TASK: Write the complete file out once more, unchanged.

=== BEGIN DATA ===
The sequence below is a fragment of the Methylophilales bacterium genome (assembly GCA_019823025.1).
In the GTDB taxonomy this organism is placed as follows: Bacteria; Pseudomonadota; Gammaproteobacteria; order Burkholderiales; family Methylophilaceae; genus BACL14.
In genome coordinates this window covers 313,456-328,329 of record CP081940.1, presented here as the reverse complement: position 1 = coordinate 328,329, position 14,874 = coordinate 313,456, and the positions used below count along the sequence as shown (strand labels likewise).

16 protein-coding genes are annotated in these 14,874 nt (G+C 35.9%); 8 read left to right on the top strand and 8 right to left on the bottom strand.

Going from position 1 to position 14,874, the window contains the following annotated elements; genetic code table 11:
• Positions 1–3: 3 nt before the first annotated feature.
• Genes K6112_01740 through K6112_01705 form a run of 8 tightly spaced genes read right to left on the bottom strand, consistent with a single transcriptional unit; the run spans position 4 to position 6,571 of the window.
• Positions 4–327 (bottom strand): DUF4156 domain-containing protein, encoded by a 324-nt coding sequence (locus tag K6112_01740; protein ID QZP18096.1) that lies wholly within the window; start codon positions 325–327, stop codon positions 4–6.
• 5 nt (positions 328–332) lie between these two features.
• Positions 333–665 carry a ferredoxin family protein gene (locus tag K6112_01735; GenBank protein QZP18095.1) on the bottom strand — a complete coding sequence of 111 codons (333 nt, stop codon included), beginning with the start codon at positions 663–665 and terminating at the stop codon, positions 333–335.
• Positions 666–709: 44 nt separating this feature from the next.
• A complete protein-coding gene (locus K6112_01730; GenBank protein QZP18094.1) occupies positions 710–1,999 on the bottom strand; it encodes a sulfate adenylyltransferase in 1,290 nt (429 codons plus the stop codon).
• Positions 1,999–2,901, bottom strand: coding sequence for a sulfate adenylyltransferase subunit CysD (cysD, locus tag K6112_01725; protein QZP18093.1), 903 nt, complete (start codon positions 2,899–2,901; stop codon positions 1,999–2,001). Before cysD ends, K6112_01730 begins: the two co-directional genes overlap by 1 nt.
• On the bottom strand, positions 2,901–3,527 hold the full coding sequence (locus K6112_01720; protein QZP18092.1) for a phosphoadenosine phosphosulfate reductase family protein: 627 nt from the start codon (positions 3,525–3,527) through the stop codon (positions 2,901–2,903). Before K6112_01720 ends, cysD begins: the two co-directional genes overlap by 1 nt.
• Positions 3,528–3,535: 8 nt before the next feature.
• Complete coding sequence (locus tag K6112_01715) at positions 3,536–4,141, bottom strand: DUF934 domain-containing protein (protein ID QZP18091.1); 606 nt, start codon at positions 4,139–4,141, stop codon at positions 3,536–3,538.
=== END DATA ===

The sequence below is a fragment of the Methylophilales bacterium genome (assembly GCA_019823025.1).
In the GTDB taxonomy this organism is placed as follows: Bacteria; Pseudomonadota; Gammaproteobacteria; order Burkholderiales; family Methylophilaceae; genus BACL14.
In genome coordinates this window covers 313,456-328,329 of record CP081940.1, presented here as the reverse complement: position 1 = coordinate 328,329, position 14,874 = coordinate 313,456, and the positions used below count along the sequence as shown (strand labels likewise).

16 protein-coding genes are annotated in these 14,874 nt (G+C 35.9%); 8 read left to right on the top strand and 8 right to left on the bottom strand.

Going from position 1 to position 14,874, the window contains the following annotated elements; genetic code table 11:
• Positions 1–3: 3 nt before the first annotated feature.
• Genes K6112_01740 through K6112_01705 form a run of 8 tightly spaced genes read right to left on the bottom strand, consistent with a single transcriptional unit; the run spans position 4 to position 6,571 of the window.
• Positions 4–327 (bottom strand): DUF4156 domain-containing protein, encoded by a 324-nt coding sequence (locus tag K6112_01740; protein ID QZP18096.1) that lies wholly within the window; start codon positions 325–327, stop codon positions 4–6.
• 5 nt (positions 328–332) lie between these two features.
• Positions 333–665 carry a ferredoxin family protein gene (locus tag K6112_01735; GenBank protein QZP18095.1) on the bottom strand — a complete coding sequence of 111 codons (333 nt, stop codon included), beginning with the start codon at positions 663–665 and terminating at the stop codon, positions 333–335.
• Positions 666–709: 44 nt separating this feature from the next.
• A complete protein-coding gene (locus K6112_01730; GenBank protein QZP18094.1) occupies positions 710–1,999 on the bottom strand; it encodes a sulfate adenylyltransferase in 1,290 nt (429 codons plus the stop codon).
• Positions 1,999–2,901, bottom strand: coding sequence for a sulfate adenylyltransferase subunit CysD (cysD, locus tag K6112_01725; protein QZP18093.1), 903 nt, complete (start codon positions 2,899–2,901; stop codon positions 1,999–2,001). Before cysD ends, K6112_01730 begins: the two co-directional genes overlap by 1 nt.
• On the bottom strand, positions 2,901–3,527 hold the full coding sequence (locus K6112_01720; protein QZP18092.1) for a phosphoadenosine phosphosulfate reductase family protein: 627 nt from the start codon (positions 3,525–3,527) through the stop codon (positions 2,901–2,903). Before K6112_01720 ends, cysD begins: the two co-directional genes overlap by 1 nt.
• Positions 3,528–3,535: 8 nt before the next feature.
• Complete coding sequence (locus tag K6112_01715) at positions 3,536–4,141, bottom strand: DUF934 domain-containing protein (protein ID QZP18091.1); 606 nt, start codon at positions 4,139–4,141, stop codon at positions 3,536–3,538.